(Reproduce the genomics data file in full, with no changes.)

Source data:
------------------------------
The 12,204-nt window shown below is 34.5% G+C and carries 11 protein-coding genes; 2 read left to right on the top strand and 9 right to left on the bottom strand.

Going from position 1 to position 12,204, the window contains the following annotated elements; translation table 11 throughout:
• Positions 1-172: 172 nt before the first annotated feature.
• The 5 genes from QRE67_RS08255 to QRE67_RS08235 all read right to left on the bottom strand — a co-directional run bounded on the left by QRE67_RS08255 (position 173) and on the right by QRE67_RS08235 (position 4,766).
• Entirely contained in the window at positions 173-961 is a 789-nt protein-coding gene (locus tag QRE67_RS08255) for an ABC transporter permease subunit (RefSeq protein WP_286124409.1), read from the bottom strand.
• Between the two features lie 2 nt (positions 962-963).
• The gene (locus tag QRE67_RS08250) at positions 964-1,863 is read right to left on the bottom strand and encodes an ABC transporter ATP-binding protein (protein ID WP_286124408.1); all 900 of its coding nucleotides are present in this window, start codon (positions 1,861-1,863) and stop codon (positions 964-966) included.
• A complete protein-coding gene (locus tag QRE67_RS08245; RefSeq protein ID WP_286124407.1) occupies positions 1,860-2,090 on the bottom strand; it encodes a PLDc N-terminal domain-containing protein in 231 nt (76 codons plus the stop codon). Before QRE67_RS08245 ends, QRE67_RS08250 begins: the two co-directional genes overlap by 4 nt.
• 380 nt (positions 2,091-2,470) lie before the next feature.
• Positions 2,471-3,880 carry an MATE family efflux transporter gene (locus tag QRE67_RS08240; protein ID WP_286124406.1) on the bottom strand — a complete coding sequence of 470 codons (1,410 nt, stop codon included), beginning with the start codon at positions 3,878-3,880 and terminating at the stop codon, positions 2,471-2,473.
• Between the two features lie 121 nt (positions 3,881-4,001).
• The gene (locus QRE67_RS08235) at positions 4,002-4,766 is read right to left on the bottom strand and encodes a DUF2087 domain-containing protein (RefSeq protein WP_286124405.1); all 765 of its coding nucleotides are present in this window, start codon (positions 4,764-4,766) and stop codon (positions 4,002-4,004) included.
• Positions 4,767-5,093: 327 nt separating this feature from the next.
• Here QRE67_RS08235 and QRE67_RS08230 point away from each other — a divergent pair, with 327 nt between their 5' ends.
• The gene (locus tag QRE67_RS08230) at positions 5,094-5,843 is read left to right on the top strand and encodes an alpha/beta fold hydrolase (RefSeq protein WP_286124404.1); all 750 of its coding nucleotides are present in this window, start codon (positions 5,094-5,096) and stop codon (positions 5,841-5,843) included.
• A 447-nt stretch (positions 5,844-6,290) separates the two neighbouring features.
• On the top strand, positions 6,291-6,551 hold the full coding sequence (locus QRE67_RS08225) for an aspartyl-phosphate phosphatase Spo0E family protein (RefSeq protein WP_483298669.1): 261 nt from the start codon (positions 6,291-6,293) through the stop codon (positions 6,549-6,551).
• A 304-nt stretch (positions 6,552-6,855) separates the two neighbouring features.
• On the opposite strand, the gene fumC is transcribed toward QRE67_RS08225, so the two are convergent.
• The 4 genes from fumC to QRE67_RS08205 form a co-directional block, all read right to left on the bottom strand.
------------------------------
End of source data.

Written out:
The 12,204-nt window shown below is 34.5% G+C and carries 11 protein-coding genes; 2 read left to right on the top strand and 9 right to left on the bottom strand.

Going from position 1 to position 12,204, the window contains the following annotated elements; translation table 11 throughout:
• Positions 1-172: 172 nt before the first annotated feature.
• The 5 genes from QRE67_RS08255 to QRE67_RS08235 all read right to left on the bottom strand — a co-directional run bounded on the left by QRE67_RS08255 (position 173) and on the right by QRE67_RS08235 (position 4,766).
• Entirely contained in the window at positions 173-961 is a 789-nt protein-coding gene (locus tag QRE67_RS08255) for an ABC transporter permease subunit (RefSeq protein WP_286124409.1), read from the bottom strand.
• Between the two features lie 2 nt (positions 962-963).
• The gene (locus tag QRE67_RS08250) at positions 964-1,863 is read right to left on the bottom strand and encodes an ABC transporter ATP-binding protein (protein ID WP_286124408.1); all 900 of its coding nucleotides are present in this window, start codon (positions 1,861-1,863) and stop codon (positions 964-966) included.
• A complete protein-coding gene (locus tag QRE67_RS08245; RefSeq protein ID WP_286124407.1) occupies positions 1,860-2,090 on the bottom strand; it encodes a PLDc N-terminal domain-containing protein in 231 nt (76 codons plus the stop codon). Before QRE67_RS08245 ends, QRE67_RS08250 begins: the two co-directional genes overlap by 4 nt.
• 380 nt (positions 2,091-2,470) lie before the next feature.
• Positions 2,471-3,880 carry an MATE family efflux transporter gene (locus tag QRE67_RS08240; protein ID WP_286124406.1) on the bottom strand — a complete coding sequence of 470 codons (1,410 nt, stop codon included), beginning with the start codon at positions 3,878-3,880 and terminating at the stop codon, positions 2,471-2,473.
• Between the two features lie 121 nt (positions 3,881-4,001).
• The gene (locus QRE67_RS08235) at positions 4,002-4,766 is read right to left on the bottom strand and encodes a DUF2087 domain-containing protein (RefSeq protein WP_286124405.1); all 765 of its coding nucleotides are present in this window, start codon (positions 4,764-4,766) and stop codon (positions 4,002-4,004) included.
• Positions 4,767-5,093: 327 nt separating this feature from the next.
• Here QRE67_RS08235 and QRE67_RS08230 point away from each other — a divergent pair, with 327 nt between their 5' ends.
• The gene (locus tag QRE67_RS08230) at positions 5,094-5,843 is read left to right on the top strand and encodes an alpha/beta fold hydrolase (RefSeq protein WP_286124404.1); all 750 of its coding nucleotides are present in this window, start codon (positions 5,094-5,096) and stop codon (positions 5,841-5,843) included.
• A 447-nt stretch (positions 5,844-6,290) separates the two neighbouring features.
• On the top strand, positions 6,291-6,551 hold the full coding sequence (locus QRE67_RS08225) for an aspartyl-phosphate phosphatase Spo0E family protein (RefSeq protein WP_483298669.1): 261 nt from the start codon (positions 6,291-6,293) through the stop codon (positions 6,549-6,551).
• A 304-nt stretch (positions 6,552-6,855) separates the two neighbouring features.
• On the opposite strand, the gene fumC is transcribed toward QRE67_RS08225, so the two are convergent.
• The 4 genes from fumC to QRE67_RS08205 form a co-directional block, all read right to left on the bottom strand.